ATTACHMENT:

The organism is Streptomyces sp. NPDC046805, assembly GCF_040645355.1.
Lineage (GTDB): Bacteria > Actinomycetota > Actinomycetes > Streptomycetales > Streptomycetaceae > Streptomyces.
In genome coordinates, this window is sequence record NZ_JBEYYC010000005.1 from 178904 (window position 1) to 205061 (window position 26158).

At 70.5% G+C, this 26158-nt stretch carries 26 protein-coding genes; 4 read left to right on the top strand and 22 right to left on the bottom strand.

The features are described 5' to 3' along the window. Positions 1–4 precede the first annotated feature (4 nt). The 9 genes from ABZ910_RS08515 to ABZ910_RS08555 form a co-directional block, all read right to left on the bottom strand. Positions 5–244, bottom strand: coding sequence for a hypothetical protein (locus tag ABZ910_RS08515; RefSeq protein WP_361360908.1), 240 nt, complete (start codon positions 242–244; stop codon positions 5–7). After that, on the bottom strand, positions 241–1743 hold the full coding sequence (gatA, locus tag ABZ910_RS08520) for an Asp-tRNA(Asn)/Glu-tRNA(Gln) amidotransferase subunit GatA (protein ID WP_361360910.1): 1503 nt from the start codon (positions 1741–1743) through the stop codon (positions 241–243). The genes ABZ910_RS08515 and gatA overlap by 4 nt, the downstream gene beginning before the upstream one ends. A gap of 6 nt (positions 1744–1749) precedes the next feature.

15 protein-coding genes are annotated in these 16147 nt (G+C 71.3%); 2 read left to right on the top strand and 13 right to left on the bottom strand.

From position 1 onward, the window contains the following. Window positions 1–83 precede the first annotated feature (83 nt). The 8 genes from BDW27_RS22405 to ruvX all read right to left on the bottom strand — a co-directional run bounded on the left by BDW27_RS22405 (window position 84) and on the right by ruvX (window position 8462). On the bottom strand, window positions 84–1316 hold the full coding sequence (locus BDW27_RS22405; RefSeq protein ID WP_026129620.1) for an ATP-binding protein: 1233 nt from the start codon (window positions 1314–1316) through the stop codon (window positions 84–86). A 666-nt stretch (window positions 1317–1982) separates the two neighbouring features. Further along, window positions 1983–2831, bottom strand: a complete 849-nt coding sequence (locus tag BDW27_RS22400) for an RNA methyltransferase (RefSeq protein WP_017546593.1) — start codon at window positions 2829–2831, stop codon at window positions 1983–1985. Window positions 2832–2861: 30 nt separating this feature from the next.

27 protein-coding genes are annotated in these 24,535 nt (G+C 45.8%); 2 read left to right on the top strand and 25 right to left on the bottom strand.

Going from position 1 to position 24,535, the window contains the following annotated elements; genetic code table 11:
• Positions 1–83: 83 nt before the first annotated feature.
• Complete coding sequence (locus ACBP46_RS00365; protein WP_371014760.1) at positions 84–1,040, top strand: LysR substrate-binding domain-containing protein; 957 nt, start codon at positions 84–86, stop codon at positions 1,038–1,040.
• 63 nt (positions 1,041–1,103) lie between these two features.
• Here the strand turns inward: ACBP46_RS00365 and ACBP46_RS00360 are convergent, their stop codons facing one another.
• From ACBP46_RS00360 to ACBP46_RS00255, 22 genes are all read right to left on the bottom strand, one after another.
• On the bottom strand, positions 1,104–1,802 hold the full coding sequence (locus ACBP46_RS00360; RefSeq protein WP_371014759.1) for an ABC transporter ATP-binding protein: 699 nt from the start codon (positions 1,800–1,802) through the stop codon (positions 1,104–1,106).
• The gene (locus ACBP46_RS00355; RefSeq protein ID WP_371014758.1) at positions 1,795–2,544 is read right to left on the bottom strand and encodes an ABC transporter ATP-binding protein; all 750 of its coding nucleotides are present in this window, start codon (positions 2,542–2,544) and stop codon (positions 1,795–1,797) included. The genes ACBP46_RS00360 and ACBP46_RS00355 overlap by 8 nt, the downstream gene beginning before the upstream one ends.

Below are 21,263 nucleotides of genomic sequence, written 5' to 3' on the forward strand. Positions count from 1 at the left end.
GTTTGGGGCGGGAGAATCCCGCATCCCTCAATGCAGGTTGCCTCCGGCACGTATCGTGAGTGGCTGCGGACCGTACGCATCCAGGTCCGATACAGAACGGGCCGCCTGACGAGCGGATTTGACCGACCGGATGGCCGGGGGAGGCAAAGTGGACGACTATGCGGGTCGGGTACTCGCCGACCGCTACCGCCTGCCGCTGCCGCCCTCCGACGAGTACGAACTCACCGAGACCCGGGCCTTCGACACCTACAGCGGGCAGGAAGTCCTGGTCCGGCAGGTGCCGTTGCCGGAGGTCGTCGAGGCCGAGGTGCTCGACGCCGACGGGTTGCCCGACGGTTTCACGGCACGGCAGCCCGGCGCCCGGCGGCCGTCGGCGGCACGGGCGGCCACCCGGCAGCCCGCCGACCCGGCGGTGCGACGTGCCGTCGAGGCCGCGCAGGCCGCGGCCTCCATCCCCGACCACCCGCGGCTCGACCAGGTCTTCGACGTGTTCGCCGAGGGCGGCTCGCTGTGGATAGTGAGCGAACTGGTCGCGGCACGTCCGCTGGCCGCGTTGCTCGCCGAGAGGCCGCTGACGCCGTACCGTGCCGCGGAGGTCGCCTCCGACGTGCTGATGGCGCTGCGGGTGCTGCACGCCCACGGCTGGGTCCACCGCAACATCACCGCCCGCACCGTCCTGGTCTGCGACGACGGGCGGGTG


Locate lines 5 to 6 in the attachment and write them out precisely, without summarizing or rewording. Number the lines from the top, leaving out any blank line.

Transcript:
The features are described 5' to 3' along the window. Positions 1–4 precede the first annotated feature (4 nt). The 9 genes from ABZ910_RS08515 to ABZ910_RS08555 form a co-directional block, all read right to left on the bottom strand. Positions 5–244, bottom strand: coding sequence for a hypothetical protein (locus tag ABZ910_RS08515; RefSeq protein WP_361360908.1), 240 nt, complete (start codon positions 242–244; stop codon positions 5–7). After that, on the bottom strand, positions 241–1743 hold the full coding sequence (gatA, locus tag ABZ910_RS08520) for an Asp-tRNA(Asn)/Glu-tRNA(Gln) amidotransferase subunit GatA (protein ID WP_361360910.1): 1503 nt from the start codon (positions 1741–1743) through the stop codon (positions 241–243). The genes ABZ910_RS08515 and gatA overlap by 4 nt, the downstream gene beginning before the upstream one ends. A gap of 6 nt (positions 1744–1749) precedes the next feature.

15 protein-coding genes are annotated in these 16147 nt (G+C 71.3%); 2 read left to right on the top strand and 13 right to left on the bottom strand.